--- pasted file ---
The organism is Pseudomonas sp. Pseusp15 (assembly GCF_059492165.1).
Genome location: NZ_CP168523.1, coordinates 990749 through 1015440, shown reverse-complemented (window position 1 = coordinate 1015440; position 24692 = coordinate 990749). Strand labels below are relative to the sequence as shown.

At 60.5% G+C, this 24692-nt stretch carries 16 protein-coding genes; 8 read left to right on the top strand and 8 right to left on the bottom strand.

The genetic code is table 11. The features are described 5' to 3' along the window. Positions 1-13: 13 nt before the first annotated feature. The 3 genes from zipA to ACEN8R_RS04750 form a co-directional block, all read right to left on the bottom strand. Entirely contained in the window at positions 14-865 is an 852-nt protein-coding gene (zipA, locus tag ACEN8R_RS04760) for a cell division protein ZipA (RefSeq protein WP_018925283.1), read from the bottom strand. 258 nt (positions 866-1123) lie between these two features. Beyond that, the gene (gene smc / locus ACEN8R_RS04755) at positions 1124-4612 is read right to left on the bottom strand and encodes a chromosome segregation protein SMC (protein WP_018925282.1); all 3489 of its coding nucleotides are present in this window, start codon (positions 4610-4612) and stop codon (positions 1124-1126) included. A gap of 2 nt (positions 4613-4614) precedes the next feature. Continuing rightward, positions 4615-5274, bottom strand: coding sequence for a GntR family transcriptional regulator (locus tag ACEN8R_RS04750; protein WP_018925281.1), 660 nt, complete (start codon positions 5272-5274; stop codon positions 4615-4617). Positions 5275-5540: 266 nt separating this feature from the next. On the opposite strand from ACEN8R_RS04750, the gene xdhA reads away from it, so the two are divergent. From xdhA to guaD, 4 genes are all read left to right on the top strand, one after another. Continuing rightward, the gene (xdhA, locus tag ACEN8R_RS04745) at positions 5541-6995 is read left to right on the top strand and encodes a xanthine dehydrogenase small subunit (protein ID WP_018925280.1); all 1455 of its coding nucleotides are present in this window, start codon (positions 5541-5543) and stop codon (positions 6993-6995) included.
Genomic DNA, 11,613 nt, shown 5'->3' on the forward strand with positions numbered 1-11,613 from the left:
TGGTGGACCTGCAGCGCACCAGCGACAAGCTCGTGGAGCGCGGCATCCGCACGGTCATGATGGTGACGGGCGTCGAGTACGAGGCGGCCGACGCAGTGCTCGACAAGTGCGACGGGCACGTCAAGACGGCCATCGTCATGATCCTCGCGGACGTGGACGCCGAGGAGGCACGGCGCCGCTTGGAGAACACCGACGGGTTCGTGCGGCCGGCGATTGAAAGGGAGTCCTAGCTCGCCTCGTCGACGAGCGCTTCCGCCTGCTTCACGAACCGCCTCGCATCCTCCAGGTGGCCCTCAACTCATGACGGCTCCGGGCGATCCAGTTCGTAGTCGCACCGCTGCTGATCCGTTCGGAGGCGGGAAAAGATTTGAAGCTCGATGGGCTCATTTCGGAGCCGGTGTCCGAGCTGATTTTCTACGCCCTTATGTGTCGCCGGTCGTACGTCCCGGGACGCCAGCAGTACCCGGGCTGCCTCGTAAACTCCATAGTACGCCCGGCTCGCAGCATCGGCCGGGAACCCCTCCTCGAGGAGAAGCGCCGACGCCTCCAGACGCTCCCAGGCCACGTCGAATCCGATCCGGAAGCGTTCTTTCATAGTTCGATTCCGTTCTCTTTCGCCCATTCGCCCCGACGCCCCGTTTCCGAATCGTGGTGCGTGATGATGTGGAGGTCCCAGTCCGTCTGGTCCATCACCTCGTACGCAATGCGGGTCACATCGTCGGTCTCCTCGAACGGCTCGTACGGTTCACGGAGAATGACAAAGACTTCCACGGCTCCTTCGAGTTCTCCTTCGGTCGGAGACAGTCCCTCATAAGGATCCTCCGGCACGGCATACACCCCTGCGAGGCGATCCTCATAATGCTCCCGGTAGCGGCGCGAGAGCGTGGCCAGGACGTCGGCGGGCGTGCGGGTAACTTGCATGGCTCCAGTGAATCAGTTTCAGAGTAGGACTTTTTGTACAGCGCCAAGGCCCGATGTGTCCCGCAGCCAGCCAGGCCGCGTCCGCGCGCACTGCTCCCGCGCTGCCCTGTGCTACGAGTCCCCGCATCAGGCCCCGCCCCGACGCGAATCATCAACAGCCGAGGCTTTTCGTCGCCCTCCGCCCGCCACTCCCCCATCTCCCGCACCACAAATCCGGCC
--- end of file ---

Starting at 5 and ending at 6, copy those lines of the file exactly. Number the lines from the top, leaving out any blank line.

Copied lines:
Genomic DNA, 11,613 nt, shown 5'->3' on the forward strand with positions numbered 1-11,613 from the left:
TGGTGGACCTGCAGCGCACCAGCGACAAGCTCGTGGAGCGCGGCATCCGCACGGTCATGATGGTGACGGGCGTCGAGTACGAGGCGGCCGACGCAGTGCTCGACAAGTGCGACGGGCACGTCAAGACGGCCATCGTCATGATCCTCGCGGACGTGGACGCCGAGGAGGCACGGCGCCGCTTGGAGAACACCGACGGGTTCGTGCGGCCGGCGATTGAAAGGGAGTCCTAGCTCGCCTCGTCGACGAGCGCTTCCGCCTGCTTCACGAACCGCCTCGCATCCTCCAGGTGGCCCTCAACTCATGACGGCTCCGGGCGATCCAGTTCGTAGTCGCACCGCTGCTGATCCGTTCGGAGGCGGGAAAAGATTTGAAGCTCGATGGGCTCATTTCGGAGCCGGTGTCCGAGCTGATTTTCTACGCCCTTATGTGTCGCCGGTCGTACGTCCCGGGACGCCAGCAGTACCCGGGCTGCCTCGTAAACTCCATAGTACGCCCGGCTCGCAGCATCGGCCGGGAACCCCTCCTCGAGGAGAAGCGCCGACGCCTCCAGACGCTCCCAGGCCACGTCGAATCCGATCCGGAAGCGTTCTTTCATAGTTCGATTCCGTTCTCTTTCGCCCATTCGCCCCGACGCCCCGTTTCCGAATCGTGGTGCGTGATGATGTGGAGGTCCCAGTCCGTCTGGTCCATCACCTCGTACGCAATGCGGGTCACATCGTCGGTCTCCTCGAACGGCTCGTACGGTTCACGGAGAATGACAAAGACTTCCACGGCTCCTTCGAGTTCTCCTTCGGTCGGAGACAGTCCCTCATAAGGATCCTCCGGCACGGCATACACCCCTGCGAGGCGATCCTCATAATGCTCCCGGTAGCGGCGCGAGAGCGTGGCCAGGACGTCGGCGGGCGTGCGGGTAACTTGCATGGCTCCAGTGAATCAGTTTCAGAGTAGGACTTTTTGTACAGCGCCAAGGCCCGATGTGTCCCGCAGCCAGCCAGGCCGCGTCCGCGCGCACTGCTCCCGCGCTGCCCTGTGCTACGAGTCCCCGCATCAGGCCCCGCCCCGACGCGAATCATCAACAGCCGAGGCTTTTCGTCGCCCTCCGCCCGCCACTCCCCCATCTCCCGCACCACAAATCCGGCC